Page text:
Where Do Oak Wood Beams Come From? - The Blean
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Where Do Oak Wood Beams Come From?

Where do oak wood beams come from

You may be wondering, where do oak wood beams come from. The answer is that they’re sourced from reclaimed oak trees, old growth trees, and hardwoods. This article will explore these and other options. But before you choose your beams, remember that there are some things to consider. First, you should know what kind of wood you want them to be made of. Do you want hardwoods or pine?

Reclaimed oak beams

Choosing reclaimed oak wood beams for your construction project can be an excellent choice for a number of reasons. While they are historically valuable and a great addition to any home, they can also be used for commercial purposes. For example, reclaimed beams can be used for hotels, restaurants, and retail stores. Unlike new timber, reclaimed oak beams can withstand the weight of a full building without warping or rotting.

Old growth trees

Did you know that oak wood beams come from old-growth trees? These ancient trees were once found covering most of the eastern United States, but were completely destroyed by the early 1900s and centuries of commercial logging. Yet, you may not have known that these reclaimed timbers are still visible in New York City buildings. In fact, the wood is even able to provide historical climate data thanks to tree rings. Scientists are currently studying how to recover and use old-growth timbers for new constructions.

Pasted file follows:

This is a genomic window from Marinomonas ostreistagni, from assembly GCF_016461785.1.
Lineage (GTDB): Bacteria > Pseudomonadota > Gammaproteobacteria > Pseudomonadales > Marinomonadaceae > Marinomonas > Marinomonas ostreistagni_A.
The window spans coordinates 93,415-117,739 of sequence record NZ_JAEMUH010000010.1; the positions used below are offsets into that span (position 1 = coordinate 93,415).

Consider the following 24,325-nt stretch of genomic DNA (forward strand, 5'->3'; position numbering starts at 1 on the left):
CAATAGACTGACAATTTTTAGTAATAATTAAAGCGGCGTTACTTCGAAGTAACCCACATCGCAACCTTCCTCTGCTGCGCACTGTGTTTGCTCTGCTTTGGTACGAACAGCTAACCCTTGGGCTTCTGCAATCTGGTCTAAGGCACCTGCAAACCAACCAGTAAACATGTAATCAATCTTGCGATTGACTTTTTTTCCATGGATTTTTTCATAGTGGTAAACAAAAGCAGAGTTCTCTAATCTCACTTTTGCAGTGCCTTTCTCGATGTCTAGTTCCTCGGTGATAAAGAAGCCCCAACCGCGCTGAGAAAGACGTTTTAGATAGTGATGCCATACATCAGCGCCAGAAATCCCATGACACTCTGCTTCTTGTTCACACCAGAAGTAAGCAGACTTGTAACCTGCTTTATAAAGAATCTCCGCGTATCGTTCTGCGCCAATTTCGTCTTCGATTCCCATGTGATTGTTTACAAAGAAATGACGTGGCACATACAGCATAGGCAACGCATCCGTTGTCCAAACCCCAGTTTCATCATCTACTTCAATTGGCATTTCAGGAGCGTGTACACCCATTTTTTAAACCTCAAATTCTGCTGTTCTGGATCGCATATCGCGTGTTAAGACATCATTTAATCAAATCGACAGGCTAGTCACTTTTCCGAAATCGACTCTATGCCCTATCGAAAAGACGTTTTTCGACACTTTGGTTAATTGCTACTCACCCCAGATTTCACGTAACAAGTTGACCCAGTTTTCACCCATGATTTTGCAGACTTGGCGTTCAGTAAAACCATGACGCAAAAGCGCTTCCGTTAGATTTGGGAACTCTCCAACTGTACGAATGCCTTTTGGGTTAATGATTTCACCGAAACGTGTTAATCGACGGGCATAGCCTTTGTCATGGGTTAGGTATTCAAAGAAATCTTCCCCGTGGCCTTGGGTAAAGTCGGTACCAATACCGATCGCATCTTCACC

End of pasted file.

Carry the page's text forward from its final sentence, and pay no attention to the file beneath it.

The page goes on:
Where do oak wood beams come from? A well-managed woodland in Croatia is the source of reclaimed oak beams. These beams have a history of centuries of use. The country’s extensive history of building block houses and its climatic conditions have helped to produce some of the highest quality oak beams in Europe. It is therefore no wonder that many discerning homeowners insist on oak beams for their structures.


Oak is a versatile, beautiful wood, which has been used for centuries in construction. It is extremely strong, flexible and versatile. The wood is also able to acquire character through small splits, called “shakes,” which give the beam a worn-in look. Oak is also a warm and pleasant material to touch, with a distinct scent. That’s one of the reasons discerning homeowners prefer oak wood beams.

Eastern White Pine

Eastern White Pine is a popular timber frame species. This pale softwood has few of the characteristics of oak, but it is very strong and holds a stain well. Eastern white pine also doesn’t shrink as much as oak. It is also relatively lightweight, which makes it easy to move during seasonal changes. On the downside, eastern white pine is not highly resistant to rot, and it can be easily damaged if exposed to the elements.